Making sense of the Mighell malarkey

Why, exactly, did Kevin Rudd demand that Dean Mighell leave the ALP? What heinous crime did he commit? From what I can see, he won workers a pay increase, boasted about it in somewhat tacky terms and he used fairly intemperate language about John Howard. He also doesn’t like the Government’s tough new building regulator very much. So in other words, he was a union rep.

The main issue seems to be that he used something called “pattern bargaining”, where you obtain a raise from one employer and then try to make other employers match it. Which sounds to me largely the same as what we used to do as kids, when we played one parent off against another, or all of our friends told our parents that all the other kids’ parents let them do something, so we should be allowed to as well. Sure, it’s a little devious, but in the current industrial relations landscape, who can blame a union rep for pushing a little too hard to get better pay for his members?
Okay, so one way to interpret the story is to say that the employers had to pay millions of dollars more than they would have had to otherwise. Another is that that particular negotiation happened to be a bit less employer-biased than is usually the case these days. I still think that playing hardball with employers so that they have to pay more than they wanted to otherwise is entirely appropriate for a union official, and shows why some employees are still happy to pay their membership dues in this day and age.
It might have been tacky to boast about it. It was unfortunate to call the building inspector as a pedophile, certainly. And while describing John Howard as a “skidmark on the bedsheet of democracy” was a fairly disgusting image, there are many who’d use even filthier language – probably within Rudd’s own office.
And as the Prime Minister pointed out in Parliament the other day, Kevin Rudd isn’t averse to a bit of invective himself when speaking to a restricted audience. Like giving a journo an earful, for instance.
No, the whole thing feels just a bit too perfectly tailored to Rudd’s political needs, I reckon. Look at these choice quotes from Minghell in an ABC Radio interview, reported in today’s SMH:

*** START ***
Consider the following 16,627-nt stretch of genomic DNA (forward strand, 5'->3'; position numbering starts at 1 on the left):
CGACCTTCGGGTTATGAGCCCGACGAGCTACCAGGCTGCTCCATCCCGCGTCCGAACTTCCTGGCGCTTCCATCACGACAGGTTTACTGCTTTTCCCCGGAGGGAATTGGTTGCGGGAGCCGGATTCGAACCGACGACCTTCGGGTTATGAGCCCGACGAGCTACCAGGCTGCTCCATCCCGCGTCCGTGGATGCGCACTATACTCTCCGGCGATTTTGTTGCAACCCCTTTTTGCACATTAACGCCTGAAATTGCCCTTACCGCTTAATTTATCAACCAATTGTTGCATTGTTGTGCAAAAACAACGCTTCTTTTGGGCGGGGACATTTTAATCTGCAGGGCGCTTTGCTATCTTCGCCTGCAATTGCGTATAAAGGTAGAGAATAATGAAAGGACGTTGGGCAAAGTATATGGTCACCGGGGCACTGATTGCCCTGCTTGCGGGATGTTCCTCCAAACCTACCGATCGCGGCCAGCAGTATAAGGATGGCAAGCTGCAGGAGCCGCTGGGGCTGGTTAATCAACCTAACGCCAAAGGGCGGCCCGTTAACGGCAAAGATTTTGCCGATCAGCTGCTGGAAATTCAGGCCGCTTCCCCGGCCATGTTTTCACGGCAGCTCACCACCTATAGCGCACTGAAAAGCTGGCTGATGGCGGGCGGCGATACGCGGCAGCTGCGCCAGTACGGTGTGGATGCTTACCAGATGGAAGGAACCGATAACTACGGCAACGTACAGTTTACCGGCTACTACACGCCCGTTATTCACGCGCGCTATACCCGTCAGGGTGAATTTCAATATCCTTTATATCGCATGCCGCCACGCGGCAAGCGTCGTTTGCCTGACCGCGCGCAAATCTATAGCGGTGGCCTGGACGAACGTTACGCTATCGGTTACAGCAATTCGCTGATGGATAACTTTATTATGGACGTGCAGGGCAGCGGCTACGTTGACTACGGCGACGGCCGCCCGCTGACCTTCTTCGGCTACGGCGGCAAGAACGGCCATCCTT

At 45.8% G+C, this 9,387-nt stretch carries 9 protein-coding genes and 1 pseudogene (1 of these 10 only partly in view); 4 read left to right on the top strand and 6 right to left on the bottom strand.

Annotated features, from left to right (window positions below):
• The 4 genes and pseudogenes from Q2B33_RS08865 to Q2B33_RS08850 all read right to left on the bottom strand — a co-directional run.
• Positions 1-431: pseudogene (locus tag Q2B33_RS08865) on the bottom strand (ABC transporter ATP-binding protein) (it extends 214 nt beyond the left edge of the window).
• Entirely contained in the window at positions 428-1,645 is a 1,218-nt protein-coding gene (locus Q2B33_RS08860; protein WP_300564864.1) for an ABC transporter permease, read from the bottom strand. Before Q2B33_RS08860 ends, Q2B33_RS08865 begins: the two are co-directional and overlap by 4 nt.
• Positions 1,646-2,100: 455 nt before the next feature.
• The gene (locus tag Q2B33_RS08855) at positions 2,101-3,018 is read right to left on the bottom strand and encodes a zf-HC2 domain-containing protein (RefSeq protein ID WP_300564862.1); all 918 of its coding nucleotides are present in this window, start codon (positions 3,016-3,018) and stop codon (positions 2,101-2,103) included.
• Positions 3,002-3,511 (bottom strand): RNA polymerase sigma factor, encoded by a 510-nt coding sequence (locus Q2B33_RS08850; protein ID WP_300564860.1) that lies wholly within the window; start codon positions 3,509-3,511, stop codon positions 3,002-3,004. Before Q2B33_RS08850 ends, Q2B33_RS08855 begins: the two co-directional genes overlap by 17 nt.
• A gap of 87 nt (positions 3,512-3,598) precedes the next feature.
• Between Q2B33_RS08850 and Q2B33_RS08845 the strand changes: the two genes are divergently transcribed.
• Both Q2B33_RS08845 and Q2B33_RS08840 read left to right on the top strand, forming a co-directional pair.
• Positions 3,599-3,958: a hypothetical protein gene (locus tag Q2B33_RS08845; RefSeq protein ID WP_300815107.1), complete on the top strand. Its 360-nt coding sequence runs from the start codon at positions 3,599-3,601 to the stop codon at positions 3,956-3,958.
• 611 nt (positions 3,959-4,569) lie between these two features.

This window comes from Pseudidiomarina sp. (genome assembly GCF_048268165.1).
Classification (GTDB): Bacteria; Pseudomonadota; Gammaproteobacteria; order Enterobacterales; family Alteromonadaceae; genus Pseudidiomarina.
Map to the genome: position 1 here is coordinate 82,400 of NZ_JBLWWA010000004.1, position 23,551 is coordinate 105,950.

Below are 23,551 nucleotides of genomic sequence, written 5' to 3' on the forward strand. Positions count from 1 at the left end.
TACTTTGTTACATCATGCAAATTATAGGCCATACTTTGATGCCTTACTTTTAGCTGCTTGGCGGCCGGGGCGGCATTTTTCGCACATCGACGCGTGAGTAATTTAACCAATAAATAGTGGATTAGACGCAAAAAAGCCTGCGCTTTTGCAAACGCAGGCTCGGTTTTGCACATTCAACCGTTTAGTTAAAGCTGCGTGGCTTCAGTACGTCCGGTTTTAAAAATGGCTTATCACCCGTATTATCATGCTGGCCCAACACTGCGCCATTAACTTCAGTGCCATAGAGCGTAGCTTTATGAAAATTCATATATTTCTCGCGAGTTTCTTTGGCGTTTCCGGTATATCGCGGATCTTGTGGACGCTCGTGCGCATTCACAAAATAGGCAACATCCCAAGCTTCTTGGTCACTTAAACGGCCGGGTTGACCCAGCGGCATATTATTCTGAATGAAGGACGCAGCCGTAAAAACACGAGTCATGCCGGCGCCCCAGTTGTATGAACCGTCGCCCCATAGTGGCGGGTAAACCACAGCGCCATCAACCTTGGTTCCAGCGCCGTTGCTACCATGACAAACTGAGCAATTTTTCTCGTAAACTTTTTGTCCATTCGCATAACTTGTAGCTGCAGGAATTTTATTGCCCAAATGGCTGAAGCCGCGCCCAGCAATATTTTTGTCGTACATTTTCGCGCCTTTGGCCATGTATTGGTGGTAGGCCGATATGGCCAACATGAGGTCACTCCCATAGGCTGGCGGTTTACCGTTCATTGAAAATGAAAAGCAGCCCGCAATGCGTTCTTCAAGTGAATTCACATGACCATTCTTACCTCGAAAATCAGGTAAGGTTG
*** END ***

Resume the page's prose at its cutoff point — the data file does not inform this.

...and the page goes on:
“And I think the ALP with Rudd doesn’t quite understand unions.
“Howard would tell you that we’ve got an intimate relationship; we don’t.”
Mr Mighell said he still backed Mr Rudd for prime minister, but unions would have a struggle on their hands under a Labor government.
“The campaign to get rid of WorkChoices is so important for us, there’s no doubt in my mind that we need to get rid of the Howard government, we need to get Rudd in there.
“But I think it will be a battle for unions, with a Labor Federal Government. I think we’ll be battling over lots and lots of issues.
“But certainly the protection for a lot of workers who aren’t in strong unions like ours is going to be a lot better with Rudd as prime minister.”

Kevin Rudd’s office couldn’t have drafted any more perfect quotes to counter John Howard’s charge that the ALP is beholden to unionists. And perhaps it did? We all know the unions will do anything to get a Labor Government this time around, their survival depends on it.
And you wouldn’t put it past the increasingly brilliant Rudd electioneering team to tap Minghell on the shoulder once the story came out, and ask him to play along with a story that proved once and for all that Kevin Rudd was no union man.
It doesn’t matter whether the unions are “furious” with Rudd. Even if they really are. After they meekly rolled over at the ALP conference, it became clear that they were more than willing to make the leader look like his own man.
Rudd doesn’t need unionists’ votes, he’s got them already. What he needs is for business to trust him, and to counter the charge that he’s a closet ACTU buddy who’ll wreck the economy. That’s the Coalition’s best angle to use against him, and that’s exactly where this story boosts him. As does all the talk about his wife being a tough businesswoman, incidentally. The publicity over Therese Rein would have done Kevin Rudd’s image among business owners no harm at all. Surely he’ll understand their perspective if he’s married to one of them?
The stoush over industrial relations continues to be a fascinating electoral battleground. But I see no evidence in this story that IR is the Rudd Achilles heel the government’s hoping it is. They’re the ones that have struggled to rebrand their policies to quiet the fears of middle Australia, and they’re the ones who are still miles behind in the polls.
We should all watch Minghell’s future career with interest. Not only has he endeared himself to the union movement with his uncompromisingness, but he’s just done Kevin Rudd a huge favour as well. I’d be surprised if he’s still not very friendly indeed with the party that supposedly just expelled him.